• What is your favorite sport? Third graders were given 4 choices and then drew a scarf that was decorated according to their answers.
  • What is your favorite season? Second graders colored their scarf according to their answer.

Click here to see the second grade glyph.

Click here to see the third grade glyph.

This year when I presented the activity to the third graders, I heard the following response from a few students:

  • “This is my favorite activity of the whole year!

I can tell you – that makes a teacher feel really good!

Here is the animoto of the third graders’ glyph drawings.

The second graders used their illustrations to make class ePub books. They wrote and recorded haiku poems to go with their drawings. If you don’t have an iOS device to open the eBook, the work has also been saved as a video.

Mrs. Garcia’s Snow Pals Book and Video

Mrs. Shapard’s Snow Pals Book and Video

Mrs. Zabriskie’s Snow Pals Book and Video

Directions to download books to your iOS device (iPad, iPhone, etc):

  • You will need the iBooks app (free) installed on your iOS device.
  • Click on the book link above (while on your iOS device).
  • Tap on the download button.
  • Choose Open in . . . and then choose Open in iBooks
  • The book is now in iBooks on your iOS device.

Directions to read the ePub book on a computer:

Celebrating Picture Book Month!

Did you know that November is Picture Book Month? Mrs. Murphy and Mrs. Hebert, our librarians, issued a challenge to the Lower School to read picture books in an effort to beat last year’s goal of 4,370.

For the past several weeks, we’ve been discussing blogging when the students come to the lab. To correlate with blogging and the library’s challenge, I asked the third graders to bring a picture book to the lab. They were to produce a book talk and upload it to their blog.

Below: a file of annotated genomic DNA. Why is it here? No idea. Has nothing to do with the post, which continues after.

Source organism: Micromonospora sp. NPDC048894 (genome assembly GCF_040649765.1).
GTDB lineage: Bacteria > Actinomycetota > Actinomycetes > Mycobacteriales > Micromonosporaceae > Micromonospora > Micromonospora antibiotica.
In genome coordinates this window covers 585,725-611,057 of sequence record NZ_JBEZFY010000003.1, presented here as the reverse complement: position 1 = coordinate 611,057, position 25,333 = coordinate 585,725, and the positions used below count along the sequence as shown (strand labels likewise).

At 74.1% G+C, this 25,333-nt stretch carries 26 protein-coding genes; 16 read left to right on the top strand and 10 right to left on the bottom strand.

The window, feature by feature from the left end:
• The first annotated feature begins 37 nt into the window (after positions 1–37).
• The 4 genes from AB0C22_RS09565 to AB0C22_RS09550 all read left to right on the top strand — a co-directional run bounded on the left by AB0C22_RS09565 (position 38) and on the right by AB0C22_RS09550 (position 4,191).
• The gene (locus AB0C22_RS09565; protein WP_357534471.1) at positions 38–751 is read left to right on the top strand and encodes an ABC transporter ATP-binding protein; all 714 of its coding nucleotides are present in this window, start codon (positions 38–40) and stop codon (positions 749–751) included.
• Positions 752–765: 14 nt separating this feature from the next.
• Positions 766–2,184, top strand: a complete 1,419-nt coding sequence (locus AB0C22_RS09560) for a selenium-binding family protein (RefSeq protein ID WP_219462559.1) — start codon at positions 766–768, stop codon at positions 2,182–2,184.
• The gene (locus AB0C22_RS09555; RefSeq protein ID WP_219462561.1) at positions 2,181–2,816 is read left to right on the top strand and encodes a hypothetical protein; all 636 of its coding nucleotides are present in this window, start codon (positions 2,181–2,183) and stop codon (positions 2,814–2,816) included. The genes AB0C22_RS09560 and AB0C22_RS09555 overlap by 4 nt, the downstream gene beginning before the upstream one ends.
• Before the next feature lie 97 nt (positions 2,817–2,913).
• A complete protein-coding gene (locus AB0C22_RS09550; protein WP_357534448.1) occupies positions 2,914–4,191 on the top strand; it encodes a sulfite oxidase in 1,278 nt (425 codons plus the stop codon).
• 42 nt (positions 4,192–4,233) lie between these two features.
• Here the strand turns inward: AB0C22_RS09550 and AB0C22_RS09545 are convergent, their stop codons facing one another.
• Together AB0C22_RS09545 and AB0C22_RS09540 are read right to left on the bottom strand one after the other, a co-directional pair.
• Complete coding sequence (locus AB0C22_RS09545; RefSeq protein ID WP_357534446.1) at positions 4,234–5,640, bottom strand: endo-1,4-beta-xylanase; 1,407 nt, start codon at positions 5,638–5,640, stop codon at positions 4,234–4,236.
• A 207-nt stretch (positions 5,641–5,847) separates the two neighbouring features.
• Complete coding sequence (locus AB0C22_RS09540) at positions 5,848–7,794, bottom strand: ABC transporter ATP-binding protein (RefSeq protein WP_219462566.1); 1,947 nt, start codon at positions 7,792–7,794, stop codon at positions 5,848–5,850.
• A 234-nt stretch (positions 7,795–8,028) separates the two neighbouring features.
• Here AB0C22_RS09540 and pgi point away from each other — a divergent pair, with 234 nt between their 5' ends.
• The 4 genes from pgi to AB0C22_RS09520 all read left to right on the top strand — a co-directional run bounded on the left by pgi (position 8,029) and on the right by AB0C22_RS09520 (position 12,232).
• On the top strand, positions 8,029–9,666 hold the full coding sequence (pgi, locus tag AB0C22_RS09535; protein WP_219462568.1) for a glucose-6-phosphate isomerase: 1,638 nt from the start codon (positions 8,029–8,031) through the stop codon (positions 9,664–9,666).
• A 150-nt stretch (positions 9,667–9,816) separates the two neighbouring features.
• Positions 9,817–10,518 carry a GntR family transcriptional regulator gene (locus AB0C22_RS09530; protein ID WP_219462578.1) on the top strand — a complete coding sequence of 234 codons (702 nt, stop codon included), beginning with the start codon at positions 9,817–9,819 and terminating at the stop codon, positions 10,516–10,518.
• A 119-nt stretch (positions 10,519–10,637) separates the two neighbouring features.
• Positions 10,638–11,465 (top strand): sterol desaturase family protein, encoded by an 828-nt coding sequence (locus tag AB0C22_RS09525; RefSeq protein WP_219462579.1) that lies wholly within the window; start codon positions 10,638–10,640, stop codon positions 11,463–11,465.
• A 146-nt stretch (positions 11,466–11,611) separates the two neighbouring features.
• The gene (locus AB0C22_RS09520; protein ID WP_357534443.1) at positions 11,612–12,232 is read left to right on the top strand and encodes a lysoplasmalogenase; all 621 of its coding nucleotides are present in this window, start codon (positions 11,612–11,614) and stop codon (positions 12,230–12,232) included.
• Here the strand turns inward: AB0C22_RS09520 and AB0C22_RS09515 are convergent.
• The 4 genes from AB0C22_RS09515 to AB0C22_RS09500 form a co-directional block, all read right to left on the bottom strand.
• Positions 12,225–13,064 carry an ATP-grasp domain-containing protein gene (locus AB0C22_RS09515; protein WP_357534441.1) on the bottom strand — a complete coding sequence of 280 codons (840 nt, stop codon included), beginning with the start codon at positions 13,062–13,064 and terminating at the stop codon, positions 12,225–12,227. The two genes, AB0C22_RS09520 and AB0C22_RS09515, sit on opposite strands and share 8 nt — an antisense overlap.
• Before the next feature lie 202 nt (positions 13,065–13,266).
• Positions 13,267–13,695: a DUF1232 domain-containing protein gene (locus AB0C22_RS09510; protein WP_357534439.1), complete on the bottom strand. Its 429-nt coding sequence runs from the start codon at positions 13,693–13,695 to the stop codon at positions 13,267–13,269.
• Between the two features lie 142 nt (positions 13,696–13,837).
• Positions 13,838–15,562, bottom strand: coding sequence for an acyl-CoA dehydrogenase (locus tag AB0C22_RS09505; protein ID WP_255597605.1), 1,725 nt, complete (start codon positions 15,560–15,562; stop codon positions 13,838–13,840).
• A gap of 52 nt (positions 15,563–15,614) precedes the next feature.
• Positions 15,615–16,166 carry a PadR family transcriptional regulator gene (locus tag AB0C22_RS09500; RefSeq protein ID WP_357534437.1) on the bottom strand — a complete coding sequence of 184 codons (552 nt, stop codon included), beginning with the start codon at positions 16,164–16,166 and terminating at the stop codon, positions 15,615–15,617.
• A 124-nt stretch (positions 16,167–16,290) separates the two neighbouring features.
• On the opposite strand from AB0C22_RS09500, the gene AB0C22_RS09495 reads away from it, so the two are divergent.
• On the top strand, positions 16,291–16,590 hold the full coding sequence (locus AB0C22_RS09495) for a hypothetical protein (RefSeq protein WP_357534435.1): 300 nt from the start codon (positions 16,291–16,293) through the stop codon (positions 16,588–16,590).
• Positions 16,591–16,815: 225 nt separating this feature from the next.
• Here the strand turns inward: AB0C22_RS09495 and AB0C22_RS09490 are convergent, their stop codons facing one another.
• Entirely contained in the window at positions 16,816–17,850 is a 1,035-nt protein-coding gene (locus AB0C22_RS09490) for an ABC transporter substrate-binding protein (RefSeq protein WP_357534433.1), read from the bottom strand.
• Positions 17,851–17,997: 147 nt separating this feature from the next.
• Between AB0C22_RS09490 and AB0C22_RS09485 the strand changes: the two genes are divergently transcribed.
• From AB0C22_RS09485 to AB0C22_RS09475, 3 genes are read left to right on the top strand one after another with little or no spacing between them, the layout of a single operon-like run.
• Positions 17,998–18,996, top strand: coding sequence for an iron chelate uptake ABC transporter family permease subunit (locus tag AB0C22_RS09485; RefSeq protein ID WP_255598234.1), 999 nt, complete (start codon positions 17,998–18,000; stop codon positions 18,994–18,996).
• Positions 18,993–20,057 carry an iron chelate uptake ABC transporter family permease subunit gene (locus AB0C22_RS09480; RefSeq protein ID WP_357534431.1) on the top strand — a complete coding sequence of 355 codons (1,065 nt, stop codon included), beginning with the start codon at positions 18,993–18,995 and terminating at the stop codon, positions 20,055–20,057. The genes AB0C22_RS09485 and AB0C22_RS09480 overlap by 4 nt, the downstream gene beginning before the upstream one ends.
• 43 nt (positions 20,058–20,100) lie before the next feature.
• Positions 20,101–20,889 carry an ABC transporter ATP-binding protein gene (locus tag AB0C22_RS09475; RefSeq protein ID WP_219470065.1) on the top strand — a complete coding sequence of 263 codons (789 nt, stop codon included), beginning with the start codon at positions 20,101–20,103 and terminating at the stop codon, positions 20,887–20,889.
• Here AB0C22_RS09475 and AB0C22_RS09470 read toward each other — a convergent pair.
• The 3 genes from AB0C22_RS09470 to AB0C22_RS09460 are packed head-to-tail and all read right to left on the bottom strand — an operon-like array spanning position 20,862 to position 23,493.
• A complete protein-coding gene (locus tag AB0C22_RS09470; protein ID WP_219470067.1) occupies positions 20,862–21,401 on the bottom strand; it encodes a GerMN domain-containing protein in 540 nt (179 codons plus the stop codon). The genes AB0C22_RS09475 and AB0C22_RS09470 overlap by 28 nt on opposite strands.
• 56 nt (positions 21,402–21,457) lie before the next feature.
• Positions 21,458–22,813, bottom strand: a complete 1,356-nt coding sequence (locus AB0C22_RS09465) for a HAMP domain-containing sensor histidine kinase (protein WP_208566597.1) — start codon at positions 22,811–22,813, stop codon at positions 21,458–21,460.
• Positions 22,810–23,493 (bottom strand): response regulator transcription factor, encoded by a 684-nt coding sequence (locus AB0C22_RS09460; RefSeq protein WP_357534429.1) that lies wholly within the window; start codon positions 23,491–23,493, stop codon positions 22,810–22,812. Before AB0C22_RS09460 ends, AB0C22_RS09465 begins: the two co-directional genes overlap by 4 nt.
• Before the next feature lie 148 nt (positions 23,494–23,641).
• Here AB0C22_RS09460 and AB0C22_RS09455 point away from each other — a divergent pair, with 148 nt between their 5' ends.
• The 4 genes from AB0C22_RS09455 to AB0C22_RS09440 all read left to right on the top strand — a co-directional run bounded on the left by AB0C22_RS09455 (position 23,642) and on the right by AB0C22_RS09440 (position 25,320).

We started class by taking a picture of their book cover.

0 book cover photo

The next step was to read the book.

6 readingWriting isn’t always a favored part of a third grader’s life but the students did understand that this step is important to organizing thoughts and really makes the recording go much more smoothly.

10 writing book reviewThe next step was to choose an app. I gave the option of Tellagami (free; available on App Store and Google Play) and ChatterPix Kids (free from App Store). Both have a limit of 30 seconds so students needed to be concise in what they said. Both also allow the user to import photos from the camera roll. With Tellagami, the students created an avatar that “spoke” their recorded message. With ChatterPix, a “mouth” line is drawn and that moves to the narration. The students enjoyed creating a mouth on their book cover.Tellagami and chatterpixThe students recorded, made sure they were satisfied with the sound, saved to photos, then emailed the video to me. Once students completed the process, I put them to work helping others.

recording and saving

Finally, the children uploaded their video to the KidBlog app. Next week their first grade buddies will be listening to the book talks and making comments on their buddies’ posts. I also posted all the book talks on TVS TechnoWizards.

Class Blogs:

Below is a visual of the apps we used for the project.

app smashing with book talks

 

 

 

 

Meet Mrs. Weth’s Wonderful Workers!

Every year I have the students draw a self-portrait using Microsoft’s Paint program. These have a variety of uses: avatars for blogs, printed for bulletin boards, “All About the Author” pages, and so on.

Mrs. Weth, one of our third grade teachers, likes to have her students use the portraits to create a video for our Grandparents’ Day. Her students write an “I Am” poem then record it with their portrait as the backdrop.